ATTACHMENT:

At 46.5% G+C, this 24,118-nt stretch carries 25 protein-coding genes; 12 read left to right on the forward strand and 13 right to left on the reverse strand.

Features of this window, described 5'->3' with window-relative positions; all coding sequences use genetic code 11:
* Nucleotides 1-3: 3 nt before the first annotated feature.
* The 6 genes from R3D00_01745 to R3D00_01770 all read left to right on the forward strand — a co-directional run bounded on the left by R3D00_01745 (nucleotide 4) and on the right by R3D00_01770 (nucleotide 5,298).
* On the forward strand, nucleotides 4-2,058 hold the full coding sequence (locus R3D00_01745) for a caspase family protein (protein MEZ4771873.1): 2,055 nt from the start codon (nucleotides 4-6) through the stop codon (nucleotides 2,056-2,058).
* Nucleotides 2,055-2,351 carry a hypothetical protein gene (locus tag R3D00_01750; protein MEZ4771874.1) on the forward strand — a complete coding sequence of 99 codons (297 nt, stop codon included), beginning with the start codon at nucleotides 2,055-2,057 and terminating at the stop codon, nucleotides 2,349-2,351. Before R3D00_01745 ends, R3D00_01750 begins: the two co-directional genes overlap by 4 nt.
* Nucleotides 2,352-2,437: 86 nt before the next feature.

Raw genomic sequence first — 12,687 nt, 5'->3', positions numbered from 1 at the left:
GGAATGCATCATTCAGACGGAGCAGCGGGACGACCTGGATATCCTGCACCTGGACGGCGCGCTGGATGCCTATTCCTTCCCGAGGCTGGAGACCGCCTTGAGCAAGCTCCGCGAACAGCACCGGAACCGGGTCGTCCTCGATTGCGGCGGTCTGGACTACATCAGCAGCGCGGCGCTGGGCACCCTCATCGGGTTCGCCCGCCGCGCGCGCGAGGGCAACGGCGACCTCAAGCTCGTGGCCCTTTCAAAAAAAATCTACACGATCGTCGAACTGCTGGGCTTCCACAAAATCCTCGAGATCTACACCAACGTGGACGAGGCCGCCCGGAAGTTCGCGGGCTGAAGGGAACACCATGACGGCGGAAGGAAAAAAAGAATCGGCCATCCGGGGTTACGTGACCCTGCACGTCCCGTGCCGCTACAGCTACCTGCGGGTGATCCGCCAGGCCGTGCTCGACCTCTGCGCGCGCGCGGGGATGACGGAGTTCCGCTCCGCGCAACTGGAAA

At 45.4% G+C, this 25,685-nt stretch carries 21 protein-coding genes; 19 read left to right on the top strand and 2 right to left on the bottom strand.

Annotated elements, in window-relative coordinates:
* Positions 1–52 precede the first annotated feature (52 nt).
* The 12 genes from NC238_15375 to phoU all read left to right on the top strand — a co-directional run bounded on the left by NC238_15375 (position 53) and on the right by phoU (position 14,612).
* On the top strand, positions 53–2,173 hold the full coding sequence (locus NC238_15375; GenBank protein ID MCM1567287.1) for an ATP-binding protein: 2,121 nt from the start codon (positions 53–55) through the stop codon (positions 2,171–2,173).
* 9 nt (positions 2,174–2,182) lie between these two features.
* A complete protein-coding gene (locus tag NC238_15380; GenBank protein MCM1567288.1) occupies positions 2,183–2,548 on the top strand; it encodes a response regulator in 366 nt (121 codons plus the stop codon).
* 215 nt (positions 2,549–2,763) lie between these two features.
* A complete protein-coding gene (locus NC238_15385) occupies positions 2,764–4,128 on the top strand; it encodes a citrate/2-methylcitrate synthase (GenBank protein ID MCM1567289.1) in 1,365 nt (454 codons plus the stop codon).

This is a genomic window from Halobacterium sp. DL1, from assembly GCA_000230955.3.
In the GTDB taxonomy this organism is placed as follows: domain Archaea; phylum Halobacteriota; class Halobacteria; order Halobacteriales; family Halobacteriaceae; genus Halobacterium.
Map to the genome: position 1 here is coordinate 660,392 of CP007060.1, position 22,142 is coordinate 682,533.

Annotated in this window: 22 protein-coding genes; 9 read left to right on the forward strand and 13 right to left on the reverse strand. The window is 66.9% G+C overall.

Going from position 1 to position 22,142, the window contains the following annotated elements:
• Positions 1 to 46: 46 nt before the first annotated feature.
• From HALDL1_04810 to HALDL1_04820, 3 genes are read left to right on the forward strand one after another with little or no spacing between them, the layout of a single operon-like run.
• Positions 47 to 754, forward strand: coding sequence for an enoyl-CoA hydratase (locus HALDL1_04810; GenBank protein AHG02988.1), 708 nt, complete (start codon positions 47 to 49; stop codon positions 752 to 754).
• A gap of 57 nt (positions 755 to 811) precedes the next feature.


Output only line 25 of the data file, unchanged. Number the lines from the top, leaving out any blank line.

• From HALDL1_04810 to HALDL1_04820, 3 genes are read left to right on the forward strand one after another with little or no spacing between them, the layout of a single operon-like run.